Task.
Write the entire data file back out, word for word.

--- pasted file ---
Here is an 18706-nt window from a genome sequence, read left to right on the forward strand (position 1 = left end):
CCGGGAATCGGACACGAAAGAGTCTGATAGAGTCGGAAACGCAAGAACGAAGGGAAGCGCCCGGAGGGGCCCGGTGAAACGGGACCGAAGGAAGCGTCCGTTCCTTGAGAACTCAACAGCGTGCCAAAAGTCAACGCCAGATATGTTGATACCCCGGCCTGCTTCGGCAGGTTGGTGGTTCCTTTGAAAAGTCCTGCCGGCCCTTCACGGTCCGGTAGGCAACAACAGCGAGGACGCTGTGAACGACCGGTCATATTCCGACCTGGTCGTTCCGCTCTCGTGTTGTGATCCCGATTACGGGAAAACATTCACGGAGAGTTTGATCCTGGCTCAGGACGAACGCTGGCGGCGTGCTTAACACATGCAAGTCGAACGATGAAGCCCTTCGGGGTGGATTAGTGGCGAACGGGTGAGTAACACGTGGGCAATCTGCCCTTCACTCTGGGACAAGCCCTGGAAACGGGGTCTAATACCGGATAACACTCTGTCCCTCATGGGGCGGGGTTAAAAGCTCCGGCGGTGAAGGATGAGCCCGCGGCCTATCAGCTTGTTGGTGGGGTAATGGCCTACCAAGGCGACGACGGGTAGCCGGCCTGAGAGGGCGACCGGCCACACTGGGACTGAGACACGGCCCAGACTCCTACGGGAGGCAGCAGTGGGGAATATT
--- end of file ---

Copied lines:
Here is an 18706-nt window from a genome sequence, read left to right on the forward strand (position 1 = left end):
CCGGGAATCGGACACGAAAGAGTCTGATAGAGTCGGAAACGCAAGAACGAAGGGAAGCGCCCGGAGGGGCCCGGTGAAACGGGACCGAAGGAAGCGTCCGTTCCTTGAGAACTCAACAGCGTGCCAAAAGTCAACGCCAGATATGTTGATACCCCGGCCTGCTTCGGCAGGTTGGTGGTTCCTTTGAAAAGTCCTGCCGGCCCTTCACGGTCCGGTAGGCAACAACAGCGAGGACGCTGTGAACGACCGGTCATATTCCGACCTGGTCGTTCCGCTCTCGTGTTGTGATCCCGATTACGGGAAAACATTCACGGAGAGTTTGATCCTGGCTCAGGACGAACGCTGGCGGCGTGCTTAACACATGCAAGTCGAACGATGAAGCCCTTCGGGGTGGATTAGTGGCGAACGGGTGAGTAACACGTGGGCAATCTGCCCTTCACTCTGGGACAAGCCCTGGAAACGGGGTCTAATACCGGATAACACTCTGTCCCTCATGGGGCGGGGTTAAAAGCTCCGGCGGTGAAGGATGAGCCCGCGGCCTATCAGCTTGTTGGTGGGGTAATGGCCTACCAAGGCGACGACGGGTAGCCGGCCTGAGAGGGCGACCGGCCACACTGGGACTGAGACACGGCCCAGACTCCTACGGGAGGCAGCAGTGGGGAATATT